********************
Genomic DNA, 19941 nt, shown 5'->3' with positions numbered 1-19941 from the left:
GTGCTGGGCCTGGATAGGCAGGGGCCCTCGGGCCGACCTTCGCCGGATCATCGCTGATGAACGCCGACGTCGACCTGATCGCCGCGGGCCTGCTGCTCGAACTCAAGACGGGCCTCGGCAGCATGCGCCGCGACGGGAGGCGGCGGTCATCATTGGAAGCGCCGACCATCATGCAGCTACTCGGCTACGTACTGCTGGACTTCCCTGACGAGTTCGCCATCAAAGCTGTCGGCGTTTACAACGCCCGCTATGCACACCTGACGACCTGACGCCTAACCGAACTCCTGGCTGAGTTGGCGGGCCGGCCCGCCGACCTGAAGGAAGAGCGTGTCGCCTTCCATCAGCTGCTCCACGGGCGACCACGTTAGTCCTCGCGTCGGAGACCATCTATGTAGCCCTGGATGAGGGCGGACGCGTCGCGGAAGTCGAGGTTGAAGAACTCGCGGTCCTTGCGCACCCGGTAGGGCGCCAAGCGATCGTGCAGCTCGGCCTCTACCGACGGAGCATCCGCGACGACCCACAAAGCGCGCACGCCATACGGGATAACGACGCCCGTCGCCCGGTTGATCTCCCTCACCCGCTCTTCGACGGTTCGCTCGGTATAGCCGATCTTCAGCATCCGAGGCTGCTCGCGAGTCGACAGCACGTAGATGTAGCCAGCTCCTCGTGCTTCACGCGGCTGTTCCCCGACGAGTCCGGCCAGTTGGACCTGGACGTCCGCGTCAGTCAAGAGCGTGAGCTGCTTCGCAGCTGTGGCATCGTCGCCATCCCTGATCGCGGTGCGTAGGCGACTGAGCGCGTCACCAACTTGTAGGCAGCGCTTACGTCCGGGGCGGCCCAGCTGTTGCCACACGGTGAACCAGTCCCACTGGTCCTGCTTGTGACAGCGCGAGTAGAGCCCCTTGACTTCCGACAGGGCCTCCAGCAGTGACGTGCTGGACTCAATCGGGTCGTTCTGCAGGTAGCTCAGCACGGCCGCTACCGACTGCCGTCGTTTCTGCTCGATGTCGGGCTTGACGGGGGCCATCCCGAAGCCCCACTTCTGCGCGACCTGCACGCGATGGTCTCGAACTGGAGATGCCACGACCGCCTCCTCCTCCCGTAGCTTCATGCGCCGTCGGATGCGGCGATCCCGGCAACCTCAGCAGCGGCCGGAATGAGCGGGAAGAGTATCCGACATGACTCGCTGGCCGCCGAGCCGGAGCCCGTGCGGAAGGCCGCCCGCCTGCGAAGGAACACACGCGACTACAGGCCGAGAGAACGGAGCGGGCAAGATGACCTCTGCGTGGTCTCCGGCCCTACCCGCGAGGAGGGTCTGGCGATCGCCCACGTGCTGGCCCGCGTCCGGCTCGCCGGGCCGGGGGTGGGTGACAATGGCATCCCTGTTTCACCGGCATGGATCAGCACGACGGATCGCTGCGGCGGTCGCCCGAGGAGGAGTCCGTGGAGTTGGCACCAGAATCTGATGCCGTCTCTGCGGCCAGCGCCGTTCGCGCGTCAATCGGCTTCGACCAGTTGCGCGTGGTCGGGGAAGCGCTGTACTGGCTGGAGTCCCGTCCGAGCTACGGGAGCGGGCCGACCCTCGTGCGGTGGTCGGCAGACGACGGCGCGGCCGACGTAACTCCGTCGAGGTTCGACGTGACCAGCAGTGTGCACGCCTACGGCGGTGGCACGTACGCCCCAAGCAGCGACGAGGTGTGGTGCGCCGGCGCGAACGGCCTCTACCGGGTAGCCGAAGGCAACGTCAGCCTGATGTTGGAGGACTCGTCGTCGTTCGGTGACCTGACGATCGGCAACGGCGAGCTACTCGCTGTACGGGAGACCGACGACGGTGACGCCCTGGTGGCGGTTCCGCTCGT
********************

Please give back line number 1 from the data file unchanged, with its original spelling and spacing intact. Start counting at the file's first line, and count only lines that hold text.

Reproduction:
Genomic DNA, 19941 nt, shown 5'->3' with positions numbered 1-19941 from the left: